One has time and again harped on the tendency of Indian commercial cinema to suffer from herd mentality, a conscious attempt to kill the golden goose itself. One hit, and every other director attempts a clone with little or no variation. While in the South big younger stars have flourished none has really been able to replace the originals whereas other action heroes have taken charge of the Bachchan vampire in Bollywood. And most Bachchan films had their origin in Western rather than South Indian hits, with the possible exception of Shakti (Thangapadakkam in the Tamil original). The same is true, to a certain extent, with Tamil, Telegu and Malayalam hits. A R Murugodass’s Gajini was more than inspired by Christopher Nolan directed Momento where Guy Pearce essayed the character of a guy who is struggling to solve jigsaw puzzles after the gruesome rape and murder of his wife. Glimpses of the past come to him only in short spurts. Wanted was a remake to Telugu super hit Pokiri.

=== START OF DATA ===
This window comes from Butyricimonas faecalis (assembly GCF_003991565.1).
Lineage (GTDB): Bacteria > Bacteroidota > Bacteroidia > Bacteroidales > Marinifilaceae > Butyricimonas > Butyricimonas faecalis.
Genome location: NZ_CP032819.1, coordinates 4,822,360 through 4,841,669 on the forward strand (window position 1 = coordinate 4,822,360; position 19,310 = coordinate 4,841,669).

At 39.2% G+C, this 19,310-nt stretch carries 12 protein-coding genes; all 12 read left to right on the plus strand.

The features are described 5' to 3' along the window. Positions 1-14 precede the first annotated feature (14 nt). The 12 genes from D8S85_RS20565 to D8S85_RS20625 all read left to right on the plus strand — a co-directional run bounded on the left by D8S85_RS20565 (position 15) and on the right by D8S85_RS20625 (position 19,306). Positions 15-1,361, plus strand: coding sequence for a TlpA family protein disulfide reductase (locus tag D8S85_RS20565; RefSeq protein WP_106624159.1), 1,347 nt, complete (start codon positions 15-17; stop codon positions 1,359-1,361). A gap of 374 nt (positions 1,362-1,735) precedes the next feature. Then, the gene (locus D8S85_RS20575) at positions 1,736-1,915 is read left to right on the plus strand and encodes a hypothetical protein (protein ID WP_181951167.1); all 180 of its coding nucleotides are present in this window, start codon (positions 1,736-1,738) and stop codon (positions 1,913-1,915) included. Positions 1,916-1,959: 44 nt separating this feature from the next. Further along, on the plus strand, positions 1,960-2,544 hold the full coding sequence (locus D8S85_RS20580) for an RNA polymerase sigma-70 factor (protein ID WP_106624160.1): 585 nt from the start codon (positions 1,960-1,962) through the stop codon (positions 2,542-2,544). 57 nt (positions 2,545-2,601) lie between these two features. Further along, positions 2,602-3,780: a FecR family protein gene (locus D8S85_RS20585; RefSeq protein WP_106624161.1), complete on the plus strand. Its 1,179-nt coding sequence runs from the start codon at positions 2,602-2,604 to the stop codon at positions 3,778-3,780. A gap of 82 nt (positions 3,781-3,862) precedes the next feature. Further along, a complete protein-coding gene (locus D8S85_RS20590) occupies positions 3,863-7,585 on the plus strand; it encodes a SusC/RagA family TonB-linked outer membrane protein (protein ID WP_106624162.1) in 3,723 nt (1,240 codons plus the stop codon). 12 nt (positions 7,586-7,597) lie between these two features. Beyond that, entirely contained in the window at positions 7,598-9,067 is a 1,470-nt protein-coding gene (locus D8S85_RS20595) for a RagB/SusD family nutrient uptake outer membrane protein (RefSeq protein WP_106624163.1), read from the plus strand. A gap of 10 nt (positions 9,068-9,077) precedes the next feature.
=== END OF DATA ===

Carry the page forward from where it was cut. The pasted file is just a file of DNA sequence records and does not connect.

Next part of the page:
But it has always been a two-way traffic, and there is nothing new in this. Earlier the problem had been producers lifted films frame by frame, and called them their own, whether Indian or foreign. The situation changed when Hindi cinema in particular became global, and many of these pirates were taken to court which resulted in officially acquiring rights to whether the film per se or a musical composition. One of the earliest remake was Telegu hit Pallatooi  Pilla (starring NT Rama Rao and A Nageshwar Rao) directed by SS Vasan’s Gemini Studios as Insaniyat (1955) starring Dilip Kumar, Dev Anand and Bina Rai. The trend was successfully reversed with Paigham (59) scripted by Ramanand Sagar, again produced and directed by SS Vassan with Dilip Kumar, Vyjanthimala, Raaj Kumar and Saroja Devi, which was later remade in Tamil as Irambu Thirai starring Shivaji Ganesan and both the leading ladies reprising their respective roles.